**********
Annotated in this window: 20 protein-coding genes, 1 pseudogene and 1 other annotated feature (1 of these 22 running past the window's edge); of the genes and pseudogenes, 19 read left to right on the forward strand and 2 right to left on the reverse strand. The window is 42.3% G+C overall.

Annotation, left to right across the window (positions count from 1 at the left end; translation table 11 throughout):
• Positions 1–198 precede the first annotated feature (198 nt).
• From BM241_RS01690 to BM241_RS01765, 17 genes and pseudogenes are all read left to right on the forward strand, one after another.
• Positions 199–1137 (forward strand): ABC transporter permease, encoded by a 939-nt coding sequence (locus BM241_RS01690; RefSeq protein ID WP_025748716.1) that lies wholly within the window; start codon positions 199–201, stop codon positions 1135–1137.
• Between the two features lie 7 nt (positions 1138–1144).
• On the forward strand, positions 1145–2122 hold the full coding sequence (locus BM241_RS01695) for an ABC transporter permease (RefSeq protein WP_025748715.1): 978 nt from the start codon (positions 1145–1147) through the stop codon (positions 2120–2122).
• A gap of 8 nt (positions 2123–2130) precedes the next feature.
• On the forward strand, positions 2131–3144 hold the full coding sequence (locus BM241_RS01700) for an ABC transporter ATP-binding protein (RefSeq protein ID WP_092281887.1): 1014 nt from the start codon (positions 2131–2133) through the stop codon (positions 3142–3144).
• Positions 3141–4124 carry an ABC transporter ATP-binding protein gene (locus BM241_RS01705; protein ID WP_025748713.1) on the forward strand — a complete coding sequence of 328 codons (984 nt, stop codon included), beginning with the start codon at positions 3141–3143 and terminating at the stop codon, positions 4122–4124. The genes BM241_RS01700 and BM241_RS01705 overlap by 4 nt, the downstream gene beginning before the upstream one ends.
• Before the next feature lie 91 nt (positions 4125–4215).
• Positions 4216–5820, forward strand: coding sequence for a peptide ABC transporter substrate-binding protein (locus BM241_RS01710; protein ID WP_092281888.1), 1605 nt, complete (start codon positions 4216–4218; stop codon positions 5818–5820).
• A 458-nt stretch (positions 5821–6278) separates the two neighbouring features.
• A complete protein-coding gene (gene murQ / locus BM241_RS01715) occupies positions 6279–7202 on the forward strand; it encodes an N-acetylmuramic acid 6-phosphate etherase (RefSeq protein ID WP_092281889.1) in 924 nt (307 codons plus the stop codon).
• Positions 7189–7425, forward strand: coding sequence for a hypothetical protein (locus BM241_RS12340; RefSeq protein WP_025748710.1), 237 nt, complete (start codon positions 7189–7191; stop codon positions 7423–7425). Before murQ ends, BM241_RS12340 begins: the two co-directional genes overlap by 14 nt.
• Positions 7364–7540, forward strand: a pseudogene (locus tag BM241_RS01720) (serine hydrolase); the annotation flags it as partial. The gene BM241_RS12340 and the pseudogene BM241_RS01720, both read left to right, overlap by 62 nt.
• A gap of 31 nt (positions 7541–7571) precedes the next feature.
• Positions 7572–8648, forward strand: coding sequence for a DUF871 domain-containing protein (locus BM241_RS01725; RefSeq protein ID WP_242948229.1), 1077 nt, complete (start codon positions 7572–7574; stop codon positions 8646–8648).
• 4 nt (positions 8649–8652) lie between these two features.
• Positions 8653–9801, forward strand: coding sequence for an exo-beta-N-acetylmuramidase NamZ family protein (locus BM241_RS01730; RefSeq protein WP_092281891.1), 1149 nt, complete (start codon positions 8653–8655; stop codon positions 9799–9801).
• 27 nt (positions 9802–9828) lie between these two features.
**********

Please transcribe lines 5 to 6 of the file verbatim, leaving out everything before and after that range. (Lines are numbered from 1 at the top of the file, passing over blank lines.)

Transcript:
• Positions 199–1137 (forward strand): ABC transporter permease, encoded by a 939-nt coding sequence (locus BM241_RS01690; RefSeq protein ID WP_025748716.1) that lies wholly within the window; start codon positions 199–201, stop codon positions 1135–1137.
• Between the two features lie 7 nt (positions 1138–1144).